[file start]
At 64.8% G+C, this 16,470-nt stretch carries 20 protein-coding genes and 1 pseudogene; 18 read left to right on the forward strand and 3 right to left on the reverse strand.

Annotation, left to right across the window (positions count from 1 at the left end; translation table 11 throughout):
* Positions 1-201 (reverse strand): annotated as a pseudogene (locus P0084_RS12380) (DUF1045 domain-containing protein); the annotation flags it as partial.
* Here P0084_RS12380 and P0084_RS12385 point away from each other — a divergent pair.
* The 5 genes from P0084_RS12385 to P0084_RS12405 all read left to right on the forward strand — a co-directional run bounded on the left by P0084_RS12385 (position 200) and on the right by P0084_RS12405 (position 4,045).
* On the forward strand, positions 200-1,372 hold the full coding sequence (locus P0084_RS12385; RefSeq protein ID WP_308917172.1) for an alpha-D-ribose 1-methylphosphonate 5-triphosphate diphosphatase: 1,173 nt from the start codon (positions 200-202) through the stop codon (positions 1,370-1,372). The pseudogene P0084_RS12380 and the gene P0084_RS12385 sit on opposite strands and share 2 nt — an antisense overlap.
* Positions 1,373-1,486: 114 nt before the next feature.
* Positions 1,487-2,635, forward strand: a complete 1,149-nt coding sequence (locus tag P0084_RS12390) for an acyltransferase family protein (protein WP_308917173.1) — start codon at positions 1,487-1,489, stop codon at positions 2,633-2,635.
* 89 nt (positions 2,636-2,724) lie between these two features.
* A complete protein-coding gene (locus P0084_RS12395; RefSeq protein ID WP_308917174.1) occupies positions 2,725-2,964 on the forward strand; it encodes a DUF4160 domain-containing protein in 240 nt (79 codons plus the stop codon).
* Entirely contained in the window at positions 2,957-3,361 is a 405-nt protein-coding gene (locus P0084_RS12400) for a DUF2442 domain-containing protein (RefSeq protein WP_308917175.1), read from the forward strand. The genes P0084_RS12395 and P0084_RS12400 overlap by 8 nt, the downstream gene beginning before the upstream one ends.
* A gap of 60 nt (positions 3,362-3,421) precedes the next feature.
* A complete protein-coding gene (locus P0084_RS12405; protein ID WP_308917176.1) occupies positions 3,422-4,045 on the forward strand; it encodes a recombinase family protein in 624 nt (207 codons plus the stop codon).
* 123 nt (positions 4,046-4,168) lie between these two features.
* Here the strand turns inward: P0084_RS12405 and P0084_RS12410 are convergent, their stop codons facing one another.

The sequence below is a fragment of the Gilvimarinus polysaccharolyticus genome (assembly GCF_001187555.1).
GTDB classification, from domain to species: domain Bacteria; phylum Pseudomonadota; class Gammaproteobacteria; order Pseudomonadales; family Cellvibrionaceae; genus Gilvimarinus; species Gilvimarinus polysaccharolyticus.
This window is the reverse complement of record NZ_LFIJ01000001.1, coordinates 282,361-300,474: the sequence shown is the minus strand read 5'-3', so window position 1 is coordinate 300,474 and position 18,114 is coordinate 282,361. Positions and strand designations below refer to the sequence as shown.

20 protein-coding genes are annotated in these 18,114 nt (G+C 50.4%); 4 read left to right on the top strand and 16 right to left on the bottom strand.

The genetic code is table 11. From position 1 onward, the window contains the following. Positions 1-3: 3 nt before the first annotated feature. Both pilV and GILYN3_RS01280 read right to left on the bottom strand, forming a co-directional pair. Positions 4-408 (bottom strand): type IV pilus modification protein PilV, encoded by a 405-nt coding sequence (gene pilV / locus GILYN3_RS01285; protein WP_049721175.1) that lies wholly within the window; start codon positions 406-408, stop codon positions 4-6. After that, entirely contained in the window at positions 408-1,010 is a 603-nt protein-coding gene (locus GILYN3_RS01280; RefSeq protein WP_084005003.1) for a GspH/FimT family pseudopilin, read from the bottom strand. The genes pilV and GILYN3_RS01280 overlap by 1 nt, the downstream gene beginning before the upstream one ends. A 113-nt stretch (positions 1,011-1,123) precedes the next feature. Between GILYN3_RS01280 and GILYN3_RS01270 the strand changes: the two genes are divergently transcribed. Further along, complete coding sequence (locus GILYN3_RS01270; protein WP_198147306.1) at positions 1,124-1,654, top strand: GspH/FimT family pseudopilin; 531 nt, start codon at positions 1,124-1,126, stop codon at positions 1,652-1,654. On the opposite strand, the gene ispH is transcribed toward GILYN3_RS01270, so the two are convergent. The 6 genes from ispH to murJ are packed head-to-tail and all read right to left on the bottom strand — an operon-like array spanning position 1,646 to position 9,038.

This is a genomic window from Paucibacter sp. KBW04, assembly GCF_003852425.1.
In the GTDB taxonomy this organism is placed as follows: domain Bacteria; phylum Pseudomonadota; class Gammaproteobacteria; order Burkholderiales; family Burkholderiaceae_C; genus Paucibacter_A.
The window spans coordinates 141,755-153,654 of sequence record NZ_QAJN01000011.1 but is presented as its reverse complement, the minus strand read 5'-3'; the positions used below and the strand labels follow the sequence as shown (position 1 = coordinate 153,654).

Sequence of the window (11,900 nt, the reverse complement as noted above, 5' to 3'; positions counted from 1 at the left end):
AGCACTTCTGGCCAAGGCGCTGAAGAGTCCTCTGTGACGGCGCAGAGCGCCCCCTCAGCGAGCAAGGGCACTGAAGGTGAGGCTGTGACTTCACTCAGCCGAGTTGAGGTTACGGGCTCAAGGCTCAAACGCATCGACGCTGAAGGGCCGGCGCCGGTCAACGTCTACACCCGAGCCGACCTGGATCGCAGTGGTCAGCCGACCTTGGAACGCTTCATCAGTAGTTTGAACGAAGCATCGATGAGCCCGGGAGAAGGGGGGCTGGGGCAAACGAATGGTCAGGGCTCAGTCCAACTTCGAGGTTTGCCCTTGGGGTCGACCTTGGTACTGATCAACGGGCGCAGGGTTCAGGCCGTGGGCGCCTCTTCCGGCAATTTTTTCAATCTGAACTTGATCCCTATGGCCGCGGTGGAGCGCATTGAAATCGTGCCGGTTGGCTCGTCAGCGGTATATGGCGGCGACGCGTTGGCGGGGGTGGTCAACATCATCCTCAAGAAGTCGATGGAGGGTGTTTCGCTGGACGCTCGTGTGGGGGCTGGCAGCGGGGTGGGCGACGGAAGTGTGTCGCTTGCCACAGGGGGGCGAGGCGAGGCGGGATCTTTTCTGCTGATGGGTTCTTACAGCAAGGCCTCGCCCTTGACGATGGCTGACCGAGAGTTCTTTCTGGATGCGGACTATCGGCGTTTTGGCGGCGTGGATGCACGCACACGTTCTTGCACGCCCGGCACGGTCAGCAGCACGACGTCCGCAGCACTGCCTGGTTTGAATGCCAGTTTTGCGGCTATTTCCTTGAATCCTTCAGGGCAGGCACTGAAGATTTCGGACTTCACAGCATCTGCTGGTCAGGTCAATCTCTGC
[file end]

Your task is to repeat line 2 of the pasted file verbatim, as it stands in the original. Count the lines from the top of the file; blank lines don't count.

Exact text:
Annotation, left to right across the window (positions count from 1 at the left end; translation table 11 throughout):